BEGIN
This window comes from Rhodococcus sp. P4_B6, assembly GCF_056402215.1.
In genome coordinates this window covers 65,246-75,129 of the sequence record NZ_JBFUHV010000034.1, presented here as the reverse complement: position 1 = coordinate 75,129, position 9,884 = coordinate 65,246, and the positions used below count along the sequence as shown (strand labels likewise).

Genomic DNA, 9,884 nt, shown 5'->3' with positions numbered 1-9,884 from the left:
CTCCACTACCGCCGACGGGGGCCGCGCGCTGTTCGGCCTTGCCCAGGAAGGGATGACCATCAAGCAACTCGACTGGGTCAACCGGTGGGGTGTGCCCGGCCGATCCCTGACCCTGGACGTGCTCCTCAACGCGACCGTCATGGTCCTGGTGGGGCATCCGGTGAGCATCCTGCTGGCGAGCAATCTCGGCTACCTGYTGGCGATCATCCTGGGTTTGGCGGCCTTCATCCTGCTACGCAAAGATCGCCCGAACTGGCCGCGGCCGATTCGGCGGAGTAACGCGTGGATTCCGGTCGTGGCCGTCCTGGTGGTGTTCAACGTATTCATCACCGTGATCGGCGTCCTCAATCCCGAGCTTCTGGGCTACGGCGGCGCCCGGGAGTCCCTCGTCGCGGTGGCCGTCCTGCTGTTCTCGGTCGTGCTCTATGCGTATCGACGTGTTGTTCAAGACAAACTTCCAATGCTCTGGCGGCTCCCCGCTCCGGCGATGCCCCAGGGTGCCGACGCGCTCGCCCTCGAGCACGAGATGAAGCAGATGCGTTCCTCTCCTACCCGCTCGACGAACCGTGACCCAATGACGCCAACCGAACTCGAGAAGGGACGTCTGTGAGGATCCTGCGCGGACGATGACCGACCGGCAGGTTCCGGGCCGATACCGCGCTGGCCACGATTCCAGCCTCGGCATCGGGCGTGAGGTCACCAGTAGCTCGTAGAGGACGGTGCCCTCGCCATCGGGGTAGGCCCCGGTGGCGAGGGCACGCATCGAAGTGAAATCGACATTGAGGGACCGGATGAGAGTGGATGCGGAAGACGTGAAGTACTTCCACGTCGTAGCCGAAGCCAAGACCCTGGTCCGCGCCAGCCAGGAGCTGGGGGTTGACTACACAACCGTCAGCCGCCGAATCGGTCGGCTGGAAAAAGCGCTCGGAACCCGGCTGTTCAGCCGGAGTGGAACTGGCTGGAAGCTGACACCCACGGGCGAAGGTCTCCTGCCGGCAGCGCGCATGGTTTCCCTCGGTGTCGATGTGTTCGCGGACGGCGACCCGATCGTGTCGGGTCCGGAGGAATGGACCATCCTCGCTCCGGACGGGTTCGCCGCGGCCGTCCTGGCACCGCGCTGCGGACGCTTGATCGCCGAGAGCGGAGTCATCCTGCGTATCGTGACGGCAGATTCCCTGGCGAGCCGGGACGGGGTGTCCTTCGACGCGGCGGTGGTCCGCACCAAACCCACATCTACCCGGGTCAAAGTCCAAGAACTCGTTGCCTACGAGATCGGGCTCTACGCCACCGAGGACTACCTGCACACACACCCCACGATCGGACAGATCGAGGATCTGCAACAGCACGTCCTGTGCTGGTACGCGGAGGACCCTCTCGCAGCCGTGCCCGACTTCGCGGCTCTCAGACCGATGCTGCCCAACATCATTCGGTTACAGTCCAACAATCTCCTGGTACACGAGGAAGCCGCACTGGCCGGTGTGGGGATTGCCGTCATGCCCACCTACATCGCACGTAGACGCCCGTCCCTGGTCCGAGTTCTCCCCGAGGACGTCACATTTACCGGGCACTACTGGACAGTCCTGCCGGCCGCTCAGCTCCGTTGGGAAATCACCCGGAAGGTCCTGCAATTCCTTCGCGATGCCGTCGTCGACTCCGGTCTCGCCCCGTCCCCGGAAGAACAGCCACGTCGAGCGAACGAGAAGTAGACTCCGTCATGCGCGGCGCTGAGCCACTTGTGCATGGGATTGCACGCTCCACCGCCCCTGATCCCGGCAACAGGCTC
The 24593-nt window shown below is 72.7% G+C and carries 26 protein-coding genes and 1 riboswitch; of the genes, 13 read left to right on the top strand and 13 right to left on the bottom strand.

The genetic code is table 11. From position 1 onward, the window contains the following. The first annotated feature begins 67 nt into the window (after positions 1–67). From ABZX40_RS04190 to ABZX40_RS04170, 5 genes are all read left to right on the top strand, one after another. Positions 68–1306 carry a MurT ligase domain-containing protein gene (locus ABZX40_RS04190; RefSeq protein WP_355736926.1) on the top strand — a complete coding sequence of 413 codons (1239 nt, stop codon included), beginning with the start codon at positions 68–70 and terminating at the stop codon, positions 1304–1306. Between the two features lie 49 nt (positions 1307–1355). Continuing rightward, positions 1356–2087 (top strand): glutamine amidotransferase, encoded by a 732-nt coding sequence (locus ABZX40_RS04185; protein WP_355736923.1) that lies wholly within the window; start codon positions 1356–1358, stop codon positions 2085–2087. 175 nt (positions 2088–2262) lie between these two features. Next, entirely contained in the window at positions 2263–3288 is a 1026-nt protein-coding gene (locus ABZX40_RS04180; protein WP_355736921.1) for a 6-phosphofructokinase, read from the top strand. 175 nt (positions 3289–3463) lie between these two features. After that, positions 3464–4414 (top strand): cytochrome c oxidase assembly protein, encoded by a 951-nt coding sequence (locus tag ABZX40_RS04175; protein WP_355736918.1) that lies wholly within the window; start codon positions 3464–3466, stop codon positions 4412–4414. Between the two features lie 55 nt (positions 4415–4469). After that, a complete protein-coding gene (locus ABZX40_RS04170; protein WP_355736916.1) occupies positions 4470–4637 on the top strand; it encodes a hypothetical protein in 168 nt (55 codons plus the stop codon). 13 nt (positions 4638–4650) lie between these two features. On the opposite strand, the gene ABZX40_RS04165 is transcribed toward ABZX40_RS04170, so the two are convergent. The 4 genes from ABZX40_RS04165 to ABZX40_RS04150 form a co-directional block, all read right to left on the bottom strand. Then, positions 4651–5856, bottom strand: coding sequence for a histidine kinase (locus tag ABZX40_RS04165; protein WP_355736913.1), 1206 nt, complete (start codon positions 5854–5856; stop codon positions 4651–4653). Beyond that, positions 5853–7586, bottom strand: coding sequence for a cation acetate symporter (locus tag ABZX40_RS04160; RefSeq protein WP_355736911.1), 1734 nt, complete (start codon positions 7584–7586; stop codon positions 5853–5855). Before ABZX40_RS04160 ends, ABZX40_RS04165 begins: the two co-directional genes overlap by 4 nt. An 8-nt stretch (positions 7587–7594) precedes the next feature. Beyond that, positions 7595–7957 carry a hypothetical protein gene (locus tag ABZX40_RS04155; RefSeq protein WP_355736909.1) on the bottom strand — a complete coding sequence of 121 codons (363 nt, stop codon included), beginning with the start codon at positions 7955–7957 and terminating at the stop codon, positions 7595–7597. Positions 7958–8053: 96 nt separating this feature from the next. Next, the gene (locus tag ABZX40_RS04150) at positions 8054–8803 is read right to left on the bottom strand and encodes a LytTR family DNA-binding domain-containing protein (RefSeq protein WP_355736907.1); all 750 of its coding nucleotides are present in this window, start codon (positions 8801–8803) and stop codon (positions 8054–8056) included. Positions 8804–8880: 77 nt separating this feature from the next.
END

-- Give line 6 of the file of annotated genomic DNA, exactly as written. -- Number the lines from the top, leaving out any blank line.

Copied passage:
The genetic code is table 11. From position 1 onward, the window contains the following. The first annotated feature begins 67 nt into the window (after positions 1–67). From ABZX40_RS04190 to ABZX40_RS04170, 5 genes are all read left to right on the top strand, one after another. Positions 68–1306 carry a MurT ligase domain-containing protein gene (locus ABZX40_RS04190; RefSeq protein WP_355736926.1) on the top strand — a complete coding sequence of 413 codons (1239 nt, stop codon included), beginning with the start codon at positions 68–70 and terminating at the stop codon, positions 1304–1306. Between the two features lie 49 nt (positions 1307–1355). Continuing rightward, positions 1356–2087 (top strand): glutamine amidotransferase, encoded by a 732-nt coding sequence (locus ABZX40_RS04185; protein WP_355736923.1) that lies wholly within the window; start codon positions 1356–1358, stop codon positions 2085–2087. 175 nt (positions 2088–2262) lie between these two features. Next, entirely contained in the window at positions 2263–3288 is a 1026-nt protein-coding gene (locus ABZX40_RS04180; protein WP_355736921.1) for a 6-phosphofructokinase, read from the top strand. 175 nt (positions 3289–3463) lie between these two features. After that, positions 3464–4414 (top strand): cytochrome c oxidase assembly protein, encoded by a 951-nt coding sequence (locus tag ABZX40_RS04175; protein WP_355736918.1) that lies wholly within the window; start codon positions 3464–3466, stop codon positions 4412–4414. Between the two features lie 55 nt (positions 4415–4469). After that, a complete protein-coding gene (locus ABZX40_RS04170; protein WP_355736916.1) occupies positions 4470–4637 on the top strand; it encodes a hypothetical protein in 168 nt (55 codons plus the stop codon). 13 nt (positions 4638–4650) lie between these two features. On the opposite strand, the gene ABZX40_RS04165 is transcribed toward ABZX40_RS04170, so the two are convergent. The 4 genes from ABZX40_RS04165 to ABZX40_RS04150 form a co-directional block, all read right to left on the bottom strand. Then, positions 4651–5856, bottom strand: coding sequence for a histidine kinase (locus tag ABZX40_RS04165; protein WP_355736913.1), 1206 nt, complete (start codon positions 5854–5856; stop codon positions 4651–4653). Beyond that, positions 5853–7586, bottom strand: coding sequence for a cation acetate symporter (locus tag ABZX40_RS04160; RefSeq protein WP_355736911.1), 1734 nt, complete (start codon positions 7584–7586; stop codon positions 5853–5855). Before ABZX40_RS04160 ends, ABZX40_RS04165 begins: the two co-directional genes overlap by 4 nt. An 8-nt stretch (positions 7587–7594) precedes the next feature. Beyond that, positions 7595–7957 carry a hypothetical protein gene (locus tag ABZX40_RS04155; RefSeq protein WP_355736909.1) on the bottom strand — a complete coding sequence of 121 codons (363 nt, stop codon included), beginning with the start codon at positions 7955–7957 and terminating at the stop codon, positions 7595–7597. Positions 7958–8053: 96 nt separating this feature from the next. Next, the gene (locus tag ABZX40_RS04150) at positions 8054–8803 is read right to left on the bottom strand and encodes a LytTR family DNA-binding domain-containing protein (RefSeq protein WP_355736907.1); all 750 of its coding nucleotides are present in this window, start codon (positions 8801–8803) and stop codon (positions 8054–8056) included. Positions 8804–8880: 77 nt separating this feature from the next.